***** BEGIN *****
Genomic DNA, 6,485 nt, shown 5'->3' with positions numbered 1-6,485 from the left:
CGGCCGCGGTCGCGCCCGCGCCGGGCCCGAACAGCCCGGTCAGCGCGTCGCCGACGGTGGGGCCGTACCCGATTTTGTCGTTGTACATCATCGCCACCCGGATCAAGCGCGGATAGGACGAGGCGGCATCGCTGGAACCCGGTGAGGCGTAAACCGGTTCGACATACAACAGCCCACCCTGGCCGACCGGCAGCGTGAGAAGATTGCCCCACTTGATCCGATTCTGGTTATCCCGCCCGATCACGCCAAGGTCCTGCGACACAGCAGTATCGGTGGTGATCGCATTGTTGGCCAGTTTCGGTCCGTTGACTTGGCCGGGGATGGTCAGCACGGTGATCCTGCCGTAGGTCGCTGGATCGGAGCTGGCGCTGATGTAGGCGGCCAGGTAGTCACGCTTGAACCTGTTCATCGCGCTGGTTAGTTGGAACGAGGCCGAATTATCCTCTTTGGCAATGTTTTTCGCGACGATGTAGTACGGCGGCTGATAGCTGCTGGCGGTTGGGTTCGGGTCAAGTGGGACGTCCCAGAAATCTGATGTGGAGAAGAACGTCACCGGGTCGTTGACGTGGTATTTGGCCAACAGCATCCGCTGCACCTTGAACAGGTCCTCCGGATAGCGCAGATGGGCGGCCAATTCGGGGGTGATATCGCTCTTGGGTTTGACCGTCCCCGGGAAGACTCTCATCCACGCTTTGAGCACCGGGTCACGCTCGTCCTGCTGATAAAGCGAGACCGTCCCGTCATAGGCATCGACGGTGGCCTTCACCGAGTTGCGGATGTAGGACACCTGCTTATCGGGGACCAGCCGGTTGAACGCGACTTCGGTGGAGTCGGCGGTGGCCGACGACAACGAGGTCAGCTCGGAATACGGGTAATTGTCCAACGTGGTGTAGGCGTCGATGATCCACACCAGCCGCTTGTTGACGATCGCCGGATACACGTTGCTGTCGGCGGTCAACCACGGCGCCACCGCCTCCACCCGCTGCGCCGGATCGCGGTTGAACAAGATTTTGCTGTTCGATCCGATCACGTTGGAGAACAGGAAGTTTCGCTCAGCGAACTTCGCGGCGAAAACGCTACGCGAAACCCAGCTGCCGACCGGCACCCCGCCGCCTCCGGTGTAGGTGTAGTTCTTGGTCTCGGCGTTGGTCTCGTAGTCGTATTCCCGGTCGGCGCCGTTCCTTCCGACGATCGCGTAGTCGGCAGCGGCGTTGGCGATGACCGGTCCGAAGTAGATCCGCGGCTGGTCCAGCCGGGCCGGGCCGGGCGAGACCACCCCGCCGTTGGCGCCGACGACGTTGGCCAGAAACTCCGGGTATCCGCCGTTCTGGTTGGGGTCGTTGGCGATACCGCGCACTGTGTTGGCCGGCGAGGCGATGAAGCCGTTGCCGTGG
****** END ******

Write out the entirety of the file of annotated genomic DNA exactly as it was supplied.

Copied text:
Genomic DNA, 6,485 nt, shown 5'->3' with positions numbered 1-6,485 from the left:
CGGCCGCGGTCGCGCCCGCGCCGGGCCCGAACAGCCCGGTCAGCGCGTCGCCGACGGTGGGGCCGTACCCGATTTTGTCGTTGTACATCATCGCCACCCGGATCAAGCGCGGATAGGACGAGGCGGCATCGCTGGAACCCGGTGAGGCGTAAACCGGTTCGACATACAACAGCCCACCCTGGCCGACCGGCAGCGTGAGAAGATTGCCCCACTTGATCCGATTCTGGTTATCCCGCCCGATCACGCCAAGGTCCTGCGACACAGCAGTATCGGTGGTGATCGCATTGTTGGCCAGTTTCGGTCCGTTGACTTGGCCGGGGATGGTCAGCACGGTGATCCTGCCGTAGGTCGCTGGATCGGAGCTGGCGCTGATGTAGGCGGCCAGGTAGTCACGCTTGAACCTGTTCATCGCGCTGGTTAGTTGGAACGAGGCCGAATTATCCTCTTTGGCAATGTTTTTCGCGACGATGTAGTACGGCGGCTGATAGCTGCTGGCGGTTGGGTTCGGGTCAAGTGGGACGTCCCAGAAATCTGATGTGGAGAAGAACGTCACCGGGTCGTTGACGTGGTATTTGGCCAACAGCATCCGCTGCACCTTGAACAGGTCCTCCGGATAGCGCAGATGGGCGGCCAATTCGGGGGTGATATCGCTCTTGGGTTTGACCGTCCCCGGGAAGACTCTCATCCACGCTTTGAGCACCGGGTCACGCTCGTCCTGCTGATAAAGCGAGACCGTCCCGTCATAGGCATCGACGGTGGCCTTCACCGAGTTGCGGATGTAGGACACCTGCTTATCGGGGACCAGCCGGTTGAACGCGACTTCGGTGGAGTCGGCGGTGGCCGACGACAACGAGGTCAGCTCGGAATACGGGTAATTGTCCAACGTGGTGTAGGCGTCGATGATCCACACCAGCCGCTTGTTGACGATCGCCGGATACACGTTGCTGTCGGCGGTCAACCACGGCGCCACCGCCTCCACCCGCTGCGCCGGATCGCGGTTGAACAAGATTTTGCTGTTCGATCCGATCACGTTGGAGAACAGGAAGTTTCGCTCAGCGAACTTCGCGGCGAAAACGCTACGCGAAACCCAGCTGCCGACCGGCACCCCGCCGCCTCCGGTGTAGGTGTAGTTCTTGGTCTCGGCGTTGGTCTCGTAGTCGTATTCCCGGTCGGCGCCGTTCCTTCCGACGATCGCGTAGTCGGCAGCGGCGTTGGCGATGACCGGTCCGAAGTAGATCCGCGGCTGGTCCAGCCGGGCCGGGCCGGGCGAGACCACCCCGCCGTTGGCGCCGACGACGTTGGCCAGAAACTCCGGGTATCCGCCGTTCTGGTTGGGGTCGTTGGCGATACCGCGCACTGTGTTGGCCGGCGAGGCGATGAAGCCGTTGCCGTGG